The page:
Few months ago my friend started looking for marriage prospects. As a convert, doing it the“right” way was very important to her. She went to our mosque’s sheikh with the hope that he would take the time to look for a good match for her. Presumably, my friend, who is in her early 20s, was looking not only for a guy her age, but also for a professional practicing Muslim man who would love her and understand that, as a Muslim woman, she was much more than just a “plain wife.”
The sheikh in my mosque introduced her to a number of prospects that were all across the board in terms of ethnic background, education, profession, ages and family situations (i.e. polygamists). The sheikh got my friend and each one of the guys together for them to meet in a “halal” environment. He hoped to be able to find the “right person” for my friend. He had, to some degree, good intentions in helping out what he considered to be a lonely unprotected Muslim convert sister that needed a man to be complete.
My friend, a soon-to-be professional was not thrilled with the guys that the sheikh had picked up for her. There were guys looking to marry her for the sake to get citizenship, men who were 20 or 30 years older than her, men who were unemployed and lacked any kind of education, guys who were divorced and needed a baby sitter, and those who were just there because their parents had decided that they needed to marry.
After few meetings, the sheikh asked my friend to lower her expectations if she wanted to get married. My friend bravely responded that, as a woman, getting married was an important decision and something that required more consideration than the sheikh’s preconceived notions of what a woman should want or deserve. After a while, the sheikh finally understood that my friend was in no rush to marry the first random Muslim guy that appeared. Yet, I wonder if his own idea of what a convert Muslim woman needs changed?
In communities where we are expected to do things “the right way” many Muslim converts have only the choice to go through a sheikh or to perspective mothers in law to find husbands (assuming that they want to get married). However, there is a common and very problematic perception that, as women, we should settle for less.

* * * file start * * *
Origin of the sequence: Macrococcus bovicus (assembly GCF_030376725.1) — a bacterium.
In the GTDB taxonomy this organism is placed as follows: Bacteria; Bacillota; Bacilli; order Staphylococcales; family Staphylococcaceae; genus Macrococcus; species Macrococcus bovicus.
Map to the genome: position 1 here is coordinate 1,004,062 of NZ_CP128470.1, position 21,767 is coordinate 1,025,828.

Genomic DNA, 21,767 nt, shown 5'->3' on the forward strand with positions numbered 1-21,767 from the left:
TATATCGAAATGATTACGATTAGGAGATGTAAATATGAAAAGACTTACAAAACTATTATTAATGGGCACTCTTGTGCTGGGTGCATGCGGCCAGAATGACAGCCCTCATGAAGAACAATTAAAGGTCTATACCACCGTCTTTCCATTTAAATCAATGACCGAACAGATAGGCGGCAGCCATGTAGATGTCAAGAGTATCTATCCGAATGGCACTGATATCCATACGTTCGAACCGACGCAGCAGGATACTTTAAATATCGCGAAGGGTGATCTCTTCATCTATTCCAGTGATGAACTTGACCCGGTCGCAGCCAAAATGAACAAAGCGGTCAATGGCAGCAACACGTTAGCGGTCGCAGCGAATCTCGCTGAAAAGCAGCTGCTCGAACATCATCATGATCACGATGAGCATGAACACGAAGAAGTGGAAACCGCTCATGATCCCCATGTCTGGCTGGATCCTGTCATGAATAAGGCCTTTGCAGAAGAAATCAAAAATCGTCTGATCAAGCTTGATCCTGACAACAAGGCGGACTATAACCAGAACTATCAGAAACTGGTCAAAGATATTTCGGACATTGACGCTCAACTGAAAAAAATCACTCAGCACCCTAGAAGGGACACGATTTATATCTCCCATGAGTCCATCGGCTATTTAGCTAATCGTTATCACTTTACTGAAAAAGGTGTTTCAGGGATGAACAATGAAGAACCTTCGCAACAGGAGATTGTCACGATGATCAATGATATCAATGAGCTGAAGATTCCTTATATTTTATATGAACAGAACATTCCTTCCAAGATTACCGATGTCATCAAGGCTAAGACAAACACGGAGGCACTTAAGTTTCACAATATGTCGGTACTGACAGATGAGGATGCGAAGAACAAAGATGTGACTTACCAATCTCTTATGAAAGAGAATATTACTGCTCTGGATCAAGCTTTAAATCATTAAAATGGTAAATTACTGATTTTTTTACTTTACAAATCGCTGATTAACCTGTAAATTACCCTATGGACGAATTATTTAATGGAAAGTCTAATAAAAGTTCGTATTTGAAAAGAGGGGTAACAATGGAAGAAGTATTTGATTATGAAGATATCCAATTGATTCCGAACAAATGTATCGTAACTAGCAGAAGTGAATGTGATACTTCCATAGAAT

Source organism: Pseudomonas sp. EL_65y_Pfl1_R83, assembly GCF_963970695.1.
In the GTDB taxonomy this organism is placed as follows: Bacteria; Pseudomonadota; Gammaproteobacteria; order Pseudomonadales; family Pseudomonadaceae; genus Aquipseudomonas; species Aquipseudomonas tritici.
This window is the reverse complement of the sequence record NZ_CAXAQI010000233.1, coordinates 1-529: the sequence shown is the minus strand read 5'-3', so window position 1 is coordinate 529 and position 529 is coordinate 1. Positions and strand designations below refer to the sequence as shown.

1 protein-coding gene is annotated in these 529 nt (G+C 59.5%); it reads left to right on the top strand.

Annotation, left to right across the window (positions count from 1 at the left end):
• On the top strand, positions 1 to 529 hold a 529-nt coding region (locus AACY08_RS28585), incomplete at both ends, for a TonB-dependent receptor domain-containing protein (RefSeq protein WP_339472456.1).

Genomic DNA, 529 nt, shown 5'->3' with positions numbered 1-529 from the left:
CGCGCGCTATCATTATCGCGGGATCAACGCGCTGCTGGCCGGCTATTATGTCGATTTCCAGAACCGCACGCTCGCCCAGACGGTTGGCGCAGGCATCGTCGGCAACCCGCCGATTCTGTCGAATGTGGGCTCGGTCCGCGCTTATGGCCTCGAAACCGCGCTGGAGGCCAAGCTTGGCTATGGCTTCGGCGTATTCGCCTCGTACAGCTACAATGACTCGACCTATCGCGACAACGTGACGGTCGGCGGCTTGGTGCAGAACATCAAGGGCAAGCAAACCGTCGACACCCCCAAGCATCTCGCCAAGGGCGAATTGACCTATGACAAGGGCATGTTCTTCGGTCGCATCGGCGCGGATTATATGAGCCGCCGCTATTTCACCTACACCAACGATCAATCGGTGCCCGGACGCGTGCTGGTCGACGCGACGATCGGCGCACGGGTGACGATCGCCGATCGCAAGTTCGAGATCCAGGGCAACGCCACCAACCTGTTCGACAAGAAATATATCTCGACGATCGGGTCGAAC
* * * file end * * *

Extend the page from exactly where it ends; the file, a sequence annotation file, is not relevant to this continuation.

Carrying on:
It is kind of being told that marriage is good and wonderful if a Muslim man “makes us the favor” to settle with us. While in some communities, this is a challenge also faced by Muslim men, it is usually the women, and often times the converts, who get stuck with those single Muslim men that have not being able to get married on their own. It is in that way that 20 year old converts are introduced to 50 year old me looking for third or fourth wives.
Although it is completely up to each Muslim woman whether or not they settle for the older guys or for polygamist families, we should acknowledge that women are often times called to settle for less than they are looking or hoping for.
When it comes to converts, the issue is somehow more complex because there are cultural tensions that arise, and expectations that some of us are compelled to accept but that cannot live with. Converts are often offered to be second, third or fourth wives; they are also, asked to marry divorced men that would not marry divorced women… completely the opposite! Somehow, some Muslim men think that they have the right to a “virgin” (whatever that means) for the rest of their lives every time they get married.
Why is it then that we are expected to settle for less? Why do some men and sheikhs think that without a man we would be lost?
Most of us converts, at least in my community, have perfectly functional and happy lives regardless of what our marital status is. If we are looking to get married is because we are looking for a person that will uphold our principles and beliefs; someone who will respect us and make us grow; someone who will acknowledge that we are full beings rather than “crocked” pieces of someone’s ribs.
Yet, somehow we continue to reproduce the idea that a woman should marry the man that knocks in her door. We continue to tell women, and converts, that once one becomes a Muslim, wifely responsibilities take over our whole lives. Since that point on we are expected to look for husbands (the halal way), get married and be wives and wives and wives…
Are we, then, settling for less than we deserve just by getting married?